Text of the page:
Also, the defenders did not know the floorplan of the facility and the most advantageous defensive points, the bad guys knew the building. As I said earlier a good guy with a gun, a little bit of training and competent with his or her firearm … will stop the threat and perhaps multiple threats.

    • I would also add that the difference in using AR’s vs AK’s is kind of a big deal too. For someone to be able to do mag changes with an AK quickly they have to be very well trained, long and consistent experience changing the mag. Mag changes with an AR are much easier especially when the ones using the AR are extensively trained. Someone moderately trained is not going to be able to change mags and fight effectively as someone extensively trained with an AR.

    • Seems to me like the very least we should expect is a variation of where the experts are. After three trials with the attackers being the experts, let’s try three with the defenders being the experts. Some with neither, some with both. Overbalancing the scenario with all maniacal killers are highly trained experts and all defenders are 6th grade dropouts with IQ in 2 digits is just stupid. Next time, if we have some notice, I’ll play.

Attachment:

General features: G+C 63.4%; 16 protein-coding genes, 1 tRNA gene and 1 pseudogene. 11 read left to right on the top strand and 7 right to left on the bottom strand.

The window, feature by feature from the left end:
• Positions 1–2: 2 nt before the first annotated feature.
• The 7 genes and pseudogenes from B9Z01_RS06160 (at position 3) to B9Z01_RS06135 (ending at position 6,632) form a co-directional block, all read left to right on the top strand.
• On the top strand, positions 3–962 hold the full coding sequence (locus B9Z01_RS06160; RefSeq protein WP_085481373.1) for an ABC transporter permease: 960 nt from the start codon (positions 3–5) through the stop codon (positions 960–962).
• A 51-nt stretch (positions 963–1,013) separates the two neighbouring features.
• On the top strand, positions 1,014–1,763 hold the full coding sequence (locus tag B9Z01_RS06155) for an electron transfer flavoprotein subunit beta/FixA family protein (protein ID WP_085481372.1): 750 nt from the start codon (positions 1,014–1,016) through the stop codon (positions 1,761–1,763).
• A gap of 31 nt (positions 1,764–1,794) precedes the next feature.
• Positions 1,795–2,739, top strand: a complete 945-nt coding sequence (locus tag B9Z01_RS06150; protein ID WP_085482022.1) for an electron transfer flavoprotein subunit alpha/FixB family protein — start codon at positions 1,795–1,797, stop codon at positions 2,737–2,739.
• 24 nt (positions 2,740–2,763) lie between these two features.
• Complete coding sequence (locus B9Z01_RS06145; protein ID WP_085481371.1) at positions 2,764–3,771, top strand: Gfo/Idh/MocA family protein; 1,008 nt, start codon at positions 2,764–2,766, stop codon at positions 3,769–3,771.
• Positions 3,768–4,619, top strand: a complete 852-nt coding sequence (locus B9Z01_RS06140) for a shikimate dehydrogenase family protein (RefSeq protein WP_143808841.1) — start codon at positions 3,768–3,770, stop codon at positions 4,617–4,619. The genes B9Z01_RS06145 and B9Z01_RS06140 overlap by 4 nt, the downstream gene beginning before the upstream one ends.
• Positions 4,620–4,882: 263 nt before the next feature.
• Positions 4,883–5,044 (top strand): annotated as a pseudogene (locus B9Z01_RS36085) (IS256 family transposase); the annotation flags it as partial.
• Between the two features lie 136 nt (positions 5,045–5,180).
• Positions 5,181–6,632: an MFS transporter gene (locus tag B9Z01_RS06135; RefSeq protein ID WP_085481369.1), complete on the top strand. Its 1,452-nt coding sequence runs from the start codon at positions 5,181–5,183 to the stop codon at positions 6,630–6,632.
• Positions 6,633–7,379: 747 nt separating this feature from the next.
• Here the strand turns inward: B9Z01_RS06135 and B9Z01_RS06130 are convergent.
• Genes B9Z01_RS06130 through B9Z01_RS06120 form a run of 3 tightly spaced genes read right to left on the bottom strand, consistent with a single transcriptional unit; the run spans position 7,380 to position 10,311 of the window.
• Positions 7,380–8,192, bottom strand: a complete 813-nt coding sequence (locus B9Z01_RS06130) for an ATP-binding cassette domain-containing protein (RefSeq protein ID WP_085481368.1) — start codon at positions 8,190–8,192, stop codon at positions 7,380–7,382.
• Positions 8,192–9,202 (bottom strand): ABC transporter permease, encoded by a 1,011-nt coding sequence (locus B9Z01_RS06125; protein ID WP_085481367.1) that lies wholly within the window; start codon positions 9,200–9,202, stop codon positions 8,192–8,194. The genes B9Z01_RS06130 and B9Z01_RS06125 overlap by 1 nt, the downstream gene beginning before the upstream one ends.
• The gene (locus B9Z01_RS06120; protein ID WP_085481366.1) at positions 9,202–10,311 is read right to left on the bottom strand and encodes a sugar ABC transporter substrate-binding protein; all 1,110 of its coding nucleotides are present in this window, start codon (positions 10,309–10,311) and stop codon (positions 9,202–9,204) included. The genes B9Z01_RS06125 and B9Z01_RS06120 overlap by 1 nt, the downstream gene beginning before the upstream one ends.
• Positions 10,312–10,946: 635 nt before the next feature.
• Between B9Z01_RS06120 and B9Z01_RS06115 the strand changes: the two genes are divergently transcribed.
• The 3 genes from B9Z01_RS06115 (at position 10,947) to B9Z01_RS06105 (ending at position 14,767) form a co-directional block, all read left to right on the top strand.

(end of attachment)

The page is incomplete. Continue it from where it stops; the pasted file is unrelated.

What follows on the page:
4. I have a question. I noticed that the ‘civilians’ would fall over when shot but I never noticed any of the terrorists doing the same even though some of the tests indicate that there were terrorists killed? Was that due to the inability to notice the marker shot or were the ‘terrorists’ under some specific kind of obstruction? Example, based on data collected from police shootings of criminals I believe the average number of times someone has to be shot with a hand gun is somewhere between 3 and 5. Where the terrorist instructed to continue attacking unless they were shot so many times?

    • Definitely agree, after watching this video, one of the terrorist dudes who was hit was 100% still functioning normally, not to mention yelling “get down bitch!” or something similiar damn near everytime.